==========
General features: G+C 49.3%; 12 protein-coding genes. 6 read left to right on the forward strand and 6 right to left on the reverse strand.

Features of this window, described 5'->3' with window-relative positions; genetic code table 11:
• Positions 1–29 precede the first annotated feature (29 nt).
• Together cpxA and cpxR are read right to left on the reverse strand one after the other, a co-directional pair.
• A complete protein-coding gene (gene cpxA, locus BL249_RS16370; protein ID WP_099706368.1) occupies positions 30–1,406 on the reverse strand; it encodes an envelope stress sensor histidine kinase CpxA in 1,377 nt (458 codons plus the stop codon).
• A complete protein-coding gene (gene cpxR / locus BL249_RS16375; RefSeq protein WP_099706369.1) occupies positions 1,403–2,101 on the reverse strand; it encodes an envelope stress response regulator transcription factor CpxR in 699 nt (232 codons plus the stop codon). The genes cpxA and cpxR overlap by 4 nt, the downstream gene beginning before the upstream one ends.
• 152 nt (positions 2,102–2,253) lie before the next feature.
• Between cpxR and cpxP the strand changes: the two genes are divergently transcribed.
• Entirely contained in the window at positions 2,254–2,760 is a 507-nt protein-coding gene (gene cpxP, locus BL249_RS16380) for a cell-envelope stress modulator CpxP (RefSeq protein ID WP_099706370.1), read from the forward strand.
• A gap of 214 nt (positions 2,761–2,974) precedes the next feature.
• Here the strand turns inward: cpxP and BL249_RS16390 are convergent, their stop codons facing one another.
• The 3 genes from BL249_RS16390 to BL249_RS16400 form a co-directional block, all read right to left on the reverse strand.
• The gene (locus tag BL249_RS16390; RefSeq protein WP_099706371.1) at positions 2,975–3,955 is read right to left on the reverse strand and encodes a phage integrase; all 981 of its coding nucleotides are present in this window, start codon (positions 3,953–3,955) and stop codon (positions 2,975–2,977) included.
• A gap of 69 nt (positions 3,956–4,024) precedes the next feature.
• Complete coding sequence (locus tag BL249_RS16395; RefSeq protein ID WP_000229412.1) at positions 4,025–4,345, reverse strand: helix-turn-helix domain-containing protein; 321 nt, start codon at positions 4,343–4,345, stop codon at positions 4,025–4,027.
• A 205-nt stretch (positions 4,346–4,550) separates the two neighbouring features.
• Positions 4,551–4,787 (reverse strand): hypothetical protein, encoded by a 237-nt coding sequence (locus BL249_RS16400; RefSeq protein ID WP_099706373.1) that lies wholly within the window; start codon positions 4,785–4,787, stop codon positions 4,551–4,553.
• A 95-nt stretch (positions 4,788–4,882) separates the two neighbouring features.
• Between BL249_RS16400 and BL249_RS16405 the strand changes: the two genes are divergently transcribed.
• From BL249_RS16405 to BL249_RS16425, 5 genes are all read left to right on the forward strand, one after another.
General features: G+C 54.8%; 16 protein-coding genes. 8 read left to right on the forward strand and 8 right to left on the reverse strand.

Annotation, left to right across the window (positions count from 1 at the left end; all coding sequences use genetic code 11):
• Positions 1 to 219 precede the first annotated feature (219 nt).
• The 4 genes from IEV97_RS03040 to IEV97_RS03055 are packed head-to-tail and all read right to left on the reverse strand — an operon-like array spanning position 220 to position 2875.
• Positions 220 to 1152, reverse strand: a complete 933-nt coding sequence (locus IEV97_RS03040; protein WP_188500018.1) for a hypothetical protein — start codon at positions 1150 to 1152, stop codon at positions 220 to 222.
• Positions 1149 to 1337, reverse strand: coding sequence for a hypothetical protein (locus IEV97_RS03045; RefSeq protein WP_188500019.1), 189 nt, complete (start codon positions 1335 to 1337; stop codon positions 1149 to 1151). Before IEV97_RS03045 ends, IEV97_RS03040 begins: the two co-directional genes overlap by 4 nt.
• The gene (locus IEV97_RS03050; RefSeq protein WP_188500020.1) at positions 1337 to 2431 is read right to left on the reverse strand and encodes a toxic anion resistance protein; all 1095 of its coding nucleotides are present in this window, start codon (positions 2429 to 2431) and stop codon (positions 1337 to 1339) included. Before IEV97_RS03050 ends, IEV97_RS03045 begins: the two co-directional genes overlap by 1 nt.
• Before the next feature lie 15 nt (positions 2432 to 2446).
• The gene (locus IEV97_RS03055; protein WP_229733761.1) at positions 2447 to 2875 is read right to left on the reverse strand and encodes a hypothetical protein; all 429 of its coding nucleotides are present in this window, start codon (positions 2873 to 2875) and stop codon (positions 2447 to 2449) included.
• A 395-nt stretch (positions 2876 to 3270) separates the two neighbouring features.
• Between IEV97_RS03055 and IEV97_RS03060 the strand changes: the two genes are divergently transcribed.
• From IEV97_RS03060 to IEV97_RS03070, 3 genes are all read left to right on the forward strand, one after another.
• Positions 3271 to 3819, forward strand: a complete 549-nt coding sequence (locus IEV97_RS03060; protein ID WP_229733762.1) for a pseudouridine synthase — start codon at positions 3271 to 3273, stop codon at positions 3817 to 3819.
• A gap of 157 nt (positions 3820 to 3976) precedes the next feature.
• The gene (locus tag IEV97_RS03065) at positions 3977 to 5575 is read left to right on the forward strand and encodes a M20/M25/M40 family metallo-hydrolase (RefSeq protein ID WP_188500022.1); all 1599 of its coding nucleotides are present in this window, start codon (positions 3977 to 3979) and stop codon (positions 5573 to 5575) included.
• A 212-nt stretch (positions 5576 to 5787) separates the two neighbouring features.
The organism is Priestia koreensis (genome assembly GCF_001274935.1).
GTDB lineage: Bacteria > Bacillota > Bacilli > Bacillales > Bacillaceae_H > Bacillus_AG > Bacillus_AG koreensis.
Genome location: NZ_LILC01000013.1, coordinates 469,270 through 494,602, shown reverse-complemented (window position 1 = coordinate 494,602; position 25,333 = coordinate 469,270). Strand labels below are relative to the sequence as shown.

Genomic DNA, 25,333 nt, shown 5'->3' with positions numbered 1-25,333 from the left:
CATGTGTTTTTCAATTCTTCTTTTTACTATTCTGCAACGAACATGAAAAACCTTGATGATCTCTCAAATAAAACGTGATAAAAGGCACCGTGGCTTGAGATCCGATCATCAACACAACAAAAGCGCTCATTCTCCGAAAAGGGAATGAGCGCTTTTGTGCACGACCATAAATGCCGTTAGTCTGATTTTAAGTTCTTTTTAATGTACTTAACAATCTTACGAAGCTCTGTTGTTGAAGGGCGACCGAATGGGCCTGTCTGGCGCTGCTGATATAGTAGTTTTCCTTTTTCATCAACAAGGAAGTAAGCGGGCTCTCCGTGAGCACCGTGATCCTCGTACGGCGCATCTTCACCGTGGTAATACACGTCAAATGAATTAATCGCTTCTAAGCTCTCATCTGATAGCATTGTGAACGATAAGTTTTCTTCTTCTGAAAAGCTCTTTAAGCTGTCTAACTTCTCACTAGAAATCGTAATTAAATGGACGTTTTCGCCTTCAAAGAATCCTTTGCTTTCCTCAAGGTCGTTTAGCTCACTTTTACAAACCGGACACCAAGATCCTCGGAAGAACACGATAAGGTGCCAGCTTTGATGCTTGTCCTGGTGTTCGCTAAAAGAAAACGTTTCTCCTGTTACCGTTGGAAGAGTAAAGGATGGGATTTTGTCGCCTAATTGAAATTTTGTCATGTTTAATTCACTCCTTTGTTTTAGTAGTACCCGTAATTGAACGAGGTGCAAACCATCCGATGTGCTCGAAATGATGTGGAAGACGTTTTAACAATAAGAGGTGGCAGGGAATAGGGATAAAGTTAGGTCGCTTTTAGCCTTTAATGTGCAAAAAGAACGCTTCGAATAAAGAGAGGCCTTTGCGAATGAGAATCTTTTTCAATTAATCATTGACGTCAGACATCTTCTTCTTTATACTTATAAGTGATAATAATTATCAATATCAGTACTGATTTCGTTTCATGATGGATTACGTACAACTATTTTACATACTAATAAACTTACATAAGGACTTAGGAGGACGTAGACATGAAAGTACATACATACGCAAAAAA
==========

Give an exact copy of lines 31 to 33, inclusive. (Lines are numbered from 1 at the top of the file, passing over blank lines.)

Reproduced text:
• Between IEV97_RS03055 and IEV97_RS03060 the strand changes: the two genes are divergently transcribed.
• From IEV97_RS03060 to IEV97_RS03070, 3 genes are all read left to right on the forward strand, one after another.
• Positions 3271 to 3819, forward strand: a complete 549-nt coding sequence (locus IEV97_RS03060; protein ID WP_229733762.1) for a pseudouridine synthase — start codon at positions 3271 to 3273, stop codon at positions 3817 to 3819.